A difficult to diagnose lameness could originate in the spine, sacrum, or hips. This imbalance can affect the way the lower legs move, however the primary problem may originate from another area.

Horses who cannot be handled at the poll:

Horses that cannot flex or extend at the poll can have restrictions of the cranial nerves and/or blood supply to the head, resulting in behavioral issues. Radiographs of CO-C1-C2 can discover the cause. The TMJ (temporal mandibular joint) needs to move freely for the horse to chew properly, and can be painful if restricted. The teeth can impact the health of the TMJ. This is why we need to look at The Whole Horse.

Looking at The Whole Horse:

A fundamental aspect of equine osteopathy is the consideration of the horse as a whole entity. Osteopaths recognize the importance of balancing the autonomic nervous system for optimal endocrine and immune function. These imbalances can lead to issues like adrenal burnout, affecting overall health and disease susceptibility.

PRM Primary Respiratory Mechanism:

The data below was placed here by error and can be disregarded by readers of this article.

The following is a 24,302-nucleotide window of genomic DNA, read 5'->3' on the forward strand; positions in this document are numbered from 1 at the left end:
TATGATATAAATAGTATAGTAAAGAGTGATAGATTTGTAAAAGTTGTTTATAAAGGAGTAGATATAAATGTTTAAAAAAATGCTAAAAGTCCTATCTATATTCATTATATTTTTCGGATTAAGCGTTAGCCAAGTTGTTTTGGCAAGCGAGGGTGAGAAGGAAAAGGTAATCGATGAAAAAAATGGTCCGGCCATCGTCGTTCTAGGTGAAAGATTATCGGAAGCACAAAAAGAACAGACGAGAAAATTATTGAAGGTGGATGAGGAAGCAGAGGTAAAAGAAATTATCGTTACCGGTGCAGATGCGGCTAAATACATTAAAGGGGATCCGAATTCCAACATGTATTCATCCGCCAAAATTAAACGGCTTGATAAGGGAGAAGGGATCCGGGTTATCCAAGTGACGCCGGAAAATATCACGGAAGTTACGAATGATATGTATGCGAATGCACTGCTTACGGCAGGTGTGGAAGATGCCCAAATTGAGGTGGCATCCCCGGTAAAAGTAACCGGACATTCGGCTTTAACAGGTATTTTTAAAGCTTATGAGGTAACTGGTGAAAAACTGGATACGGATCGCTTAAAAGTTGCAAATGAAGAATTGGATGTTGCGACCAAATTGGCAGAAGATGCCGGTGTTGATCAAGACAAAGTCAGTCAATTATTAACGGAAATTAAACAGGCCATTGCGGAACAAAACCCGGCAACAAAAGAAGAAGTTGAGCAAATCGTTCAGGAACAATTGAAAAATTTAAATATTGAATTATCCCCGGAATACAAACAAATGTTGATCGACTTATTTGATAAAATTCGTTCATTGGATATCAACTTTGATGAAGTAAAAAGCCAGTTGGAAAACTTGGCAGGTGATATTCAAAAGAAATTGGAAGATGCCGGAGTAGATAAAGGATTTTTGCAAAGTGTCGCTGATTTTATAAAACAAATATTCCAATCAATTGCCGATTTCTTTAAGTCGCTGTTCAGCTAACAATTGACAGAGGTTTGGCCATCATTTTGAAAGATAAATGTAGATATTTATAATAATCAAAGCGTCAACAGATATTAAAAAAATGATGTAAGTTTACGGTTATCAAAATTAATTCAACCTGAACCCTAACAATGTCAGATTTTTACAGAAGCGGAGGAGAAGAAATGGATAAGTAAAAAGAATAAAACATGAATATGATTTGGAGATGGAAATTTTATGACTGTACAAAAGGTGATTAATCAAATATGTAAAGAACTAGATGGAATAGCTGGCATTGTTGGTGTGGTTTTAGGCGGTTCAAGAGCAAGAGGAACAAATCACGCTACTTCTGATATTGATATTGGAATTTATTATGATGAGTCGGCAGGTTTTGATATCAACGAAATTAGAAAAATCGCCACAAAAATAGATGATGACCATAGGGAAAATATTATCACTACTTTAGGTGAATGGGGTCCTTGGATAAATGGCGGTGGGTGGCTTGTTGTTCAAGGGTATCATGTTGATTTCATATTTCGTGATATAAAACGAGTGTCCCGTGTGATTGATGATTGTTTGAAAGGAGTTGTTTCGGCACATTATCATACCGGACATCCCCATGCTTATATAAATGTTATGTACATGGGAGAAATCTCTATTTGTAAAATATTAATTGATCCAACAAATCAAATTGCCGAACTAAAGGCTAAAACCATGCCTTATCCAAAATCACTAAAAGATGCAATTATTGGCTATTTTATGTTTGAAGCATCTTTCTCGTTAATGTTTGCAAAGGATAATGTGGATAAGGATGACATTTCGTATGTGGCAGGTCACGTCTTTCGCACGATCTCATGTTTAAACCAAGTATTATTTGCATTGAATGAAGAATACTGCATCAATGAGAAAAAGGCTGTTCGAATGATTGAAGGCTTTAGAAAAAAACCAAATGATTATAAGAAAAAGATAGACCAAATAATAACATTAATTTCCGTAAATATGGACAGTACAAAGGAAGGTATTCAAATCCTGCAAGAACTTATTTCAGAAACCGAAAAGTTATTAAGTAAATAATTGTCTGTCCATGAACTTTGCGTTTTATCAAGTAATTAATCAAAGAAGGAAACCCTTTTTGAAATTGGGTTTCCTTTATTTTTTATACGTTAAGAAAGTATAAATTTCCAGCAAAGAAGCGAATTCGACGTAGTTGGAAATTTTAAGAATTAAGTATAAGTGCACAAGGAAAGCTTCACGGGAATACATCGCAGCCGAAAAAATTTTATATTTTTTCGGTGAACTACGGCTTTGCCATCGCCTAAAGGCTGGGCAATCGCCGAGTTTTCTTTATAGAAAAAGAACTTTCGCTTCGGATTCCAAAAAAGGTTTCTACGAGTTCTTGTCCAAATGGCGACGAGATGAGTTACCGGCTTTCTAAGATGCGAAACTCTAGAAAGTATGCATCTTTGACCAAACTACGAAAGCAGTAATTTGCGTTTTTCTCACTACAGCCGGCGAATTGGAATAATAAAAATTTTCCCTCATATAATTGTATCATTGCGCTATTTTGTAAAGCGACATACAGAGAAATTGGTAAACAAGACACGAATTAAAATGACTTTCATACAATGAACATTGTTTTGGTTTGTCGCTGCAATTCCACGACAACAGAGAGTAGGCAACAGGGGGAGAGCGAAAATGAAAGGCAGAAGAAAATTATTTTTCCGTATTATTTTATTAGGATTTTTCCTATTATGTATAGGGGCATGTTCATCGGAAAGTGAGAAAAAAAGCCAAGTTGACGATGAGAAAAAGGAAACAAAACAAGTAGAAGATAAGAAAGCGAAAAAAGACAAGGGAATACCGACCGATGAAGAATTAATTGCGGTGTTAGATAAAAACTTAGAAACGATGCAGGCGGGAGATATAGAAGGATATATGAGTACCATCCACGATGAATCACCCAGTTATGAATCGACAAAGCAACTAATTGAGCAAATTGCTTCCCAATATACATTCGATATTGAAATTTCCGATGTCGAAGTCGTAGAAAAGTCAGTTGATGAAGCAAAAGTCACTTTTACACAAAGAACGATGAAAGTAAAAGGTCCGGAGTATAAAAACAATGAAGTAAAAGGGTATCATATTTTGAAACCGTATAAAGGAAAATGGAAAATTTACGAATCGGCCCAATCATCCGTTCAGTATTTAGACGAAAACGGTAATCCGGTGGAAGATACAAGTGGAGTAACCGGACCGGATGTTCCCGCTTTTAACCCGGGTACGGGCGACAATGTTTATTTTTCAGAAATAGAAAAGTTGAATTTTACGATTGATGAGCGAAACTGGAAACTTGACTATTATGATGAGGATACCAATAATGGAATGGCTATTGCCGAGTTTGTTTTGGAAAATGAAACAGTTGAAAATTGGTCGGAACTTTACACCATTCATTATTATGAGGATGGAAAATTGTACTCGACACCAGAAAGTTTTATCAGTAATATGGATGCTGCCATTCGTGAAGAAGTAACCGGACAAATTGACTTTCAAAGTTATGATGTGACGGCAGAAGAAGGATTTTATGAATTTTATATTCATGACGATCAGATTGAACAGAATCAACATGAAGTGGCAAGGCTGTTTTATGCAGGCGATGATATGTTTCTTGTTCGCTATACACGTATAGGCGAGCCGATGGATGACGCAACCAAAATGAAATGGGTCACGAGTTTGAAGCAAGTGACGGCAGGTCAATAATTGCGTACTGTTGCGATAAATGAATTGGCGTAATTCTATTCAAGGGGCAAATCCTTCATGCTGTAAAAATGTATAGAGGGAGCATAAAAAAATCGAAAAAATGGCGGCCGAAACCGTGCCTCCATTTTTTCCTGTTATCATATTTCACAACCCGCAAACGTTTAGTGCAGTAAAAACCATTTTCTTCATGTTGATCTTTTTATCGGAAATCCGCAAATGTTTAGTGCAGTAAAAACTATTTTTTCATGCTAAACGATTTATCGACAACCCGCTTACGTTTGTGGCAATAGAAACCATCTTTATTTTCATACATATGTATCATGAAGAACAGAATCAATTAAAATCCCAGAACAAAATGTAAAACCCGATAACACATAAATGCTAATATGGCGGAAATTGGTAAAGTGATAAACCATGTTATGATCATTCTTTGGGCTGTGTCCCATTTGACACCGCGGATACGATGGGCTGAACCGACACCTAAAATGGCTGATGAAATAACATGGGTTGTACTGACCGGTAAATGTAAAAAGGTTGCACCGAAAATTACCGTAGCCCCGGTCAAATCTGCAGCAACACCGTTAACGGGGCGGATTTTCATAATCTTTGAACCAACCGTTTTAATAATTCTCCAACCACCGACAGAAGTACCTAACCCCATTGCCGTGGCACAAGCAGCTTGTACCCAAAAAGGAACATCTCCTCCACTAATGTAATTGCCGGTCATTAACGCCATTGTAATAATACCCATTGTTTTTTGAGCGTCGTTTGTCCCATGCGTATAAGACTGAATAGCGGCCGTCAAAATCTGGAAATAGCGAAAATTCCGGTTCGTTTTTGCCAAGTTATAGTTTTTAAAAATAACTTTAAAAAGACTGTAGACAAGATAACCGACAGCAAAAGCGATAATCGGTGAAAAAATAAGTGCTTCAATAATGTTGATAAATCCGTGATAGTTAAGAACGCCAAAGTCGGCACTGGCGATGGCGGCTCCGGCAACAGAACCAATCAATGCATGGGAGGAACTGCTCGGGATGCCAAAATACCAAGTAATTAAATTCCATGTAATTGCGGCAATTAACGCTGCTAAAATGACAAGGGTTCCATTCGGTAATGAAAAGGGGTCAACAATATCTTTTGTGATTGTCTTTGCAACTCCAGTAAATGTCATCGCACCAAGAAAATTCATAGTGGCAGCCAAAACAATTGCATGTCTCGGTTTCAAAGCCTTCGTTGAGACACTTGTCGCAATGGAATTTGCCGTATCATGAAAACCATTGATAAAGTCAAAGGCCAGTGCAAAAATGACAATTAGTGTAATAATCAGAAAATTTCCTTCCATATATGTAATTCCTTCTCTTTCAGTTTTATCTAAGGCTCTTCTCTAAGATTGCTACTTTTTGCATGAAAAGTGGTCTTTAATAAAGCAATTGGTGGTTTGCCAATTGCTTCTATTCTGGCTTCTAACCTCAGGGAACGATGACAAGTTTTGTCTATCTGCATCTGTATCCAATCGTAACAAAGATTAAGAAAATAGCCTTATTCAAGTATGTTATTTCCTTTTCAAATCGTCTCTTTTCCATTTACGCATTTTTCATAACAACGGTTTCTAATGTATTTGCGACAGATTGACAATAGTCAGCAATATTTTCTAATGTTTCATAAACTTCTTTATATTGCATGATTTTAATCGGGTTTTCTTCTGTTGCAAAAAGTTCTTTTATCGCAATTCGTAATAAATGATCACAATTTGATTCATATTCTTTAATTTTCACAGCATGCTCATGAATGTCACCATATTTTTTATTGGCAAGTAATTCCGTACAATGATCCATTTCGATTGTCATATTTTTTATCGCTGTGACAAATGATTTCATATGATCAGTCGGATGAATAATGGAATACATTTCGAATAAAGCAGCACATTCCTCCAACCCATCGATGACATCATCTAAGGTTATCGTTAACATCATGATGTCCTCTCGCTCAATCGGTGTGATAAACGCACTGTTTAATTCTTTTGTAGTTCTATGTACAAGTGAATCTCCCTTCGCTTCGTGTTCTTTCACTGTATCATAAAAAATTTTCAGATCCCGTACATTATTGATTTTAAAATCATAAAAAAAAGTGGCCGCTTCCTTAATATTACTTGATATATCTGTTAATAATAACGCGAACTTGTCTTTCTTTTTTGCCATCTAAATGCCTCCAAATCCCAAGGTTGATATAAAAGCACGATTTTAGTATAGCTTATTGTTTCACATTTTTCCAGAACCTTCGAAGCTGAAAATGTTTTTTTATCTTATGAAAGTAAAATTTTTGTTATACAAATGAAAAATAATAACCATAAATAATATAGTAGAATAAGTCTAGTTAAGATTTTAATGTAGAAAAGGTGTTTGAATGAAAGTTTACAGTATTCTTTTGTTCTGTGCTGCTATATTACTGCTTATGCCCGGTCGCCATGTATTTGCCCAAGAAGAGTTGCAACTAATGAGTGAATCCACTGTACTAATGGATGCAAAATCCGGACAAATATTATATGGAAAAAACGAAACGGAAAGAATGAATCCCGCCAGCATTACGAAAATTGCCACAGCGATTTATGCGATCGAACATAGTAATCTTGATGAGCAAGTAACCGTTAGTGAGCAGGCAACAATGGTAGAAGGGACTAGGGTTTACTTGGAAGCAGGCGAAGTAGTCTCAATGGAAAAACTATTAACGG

The animal has a primary respiratory mechanism that can be measured. When this mechanism is asymmetrical, or the amplitude is too high or too low, the endocrine system is not in homeostasis. A horse who is acting tired, depressed, and stiff could be suffering from adrenal burnout. These animals have a weakened immune system and seem to catch every illness. The primary respiratory mechanism needs to be rebalanced.

Specific Applications:

Equine osteopathy is beneficial for addressing various issues, including unexplained lameness, pain, decreased performance, and behavioral problems.


Osteopathy involves neurological evaluation, utilizing the autonomic nervous system as a guide to internal conditions. Spinal and limb restrictions serve as indicators of internal problems. Once these internal issues are addressed, external restrictions in the back and limbs can be resolved, with a focus on maintaining mobility. By identifying and resolving the root cause of the problem, osteopathy provides long term relief.

If you are interested in having your horse evaluated by Osteopathy: Please call the clinic at (979) 243-4969 for an appointment.
The addition of osteopathy to our toolbox has elevated our veterinary work, allowing us to provide comprehensive care for your horse’s well-being.

Dr. Groves studied with Janek Vluggen at the Vluggen Institute of Equine Osteopathy and graduated with an EDO in 2007. Osteopaths Janek Vluggen and Pascal Evrard, along with veterinarian Dominique Giniaux, have been instrumental in developing animal osteopathy based on Dr. Andrew Taylor Still’s work. If you are interested in becoming an equine osteopath, you can contact the Vluggen Institute of Equine Osteopathy directly at h.reiners@vluggeninstitute.com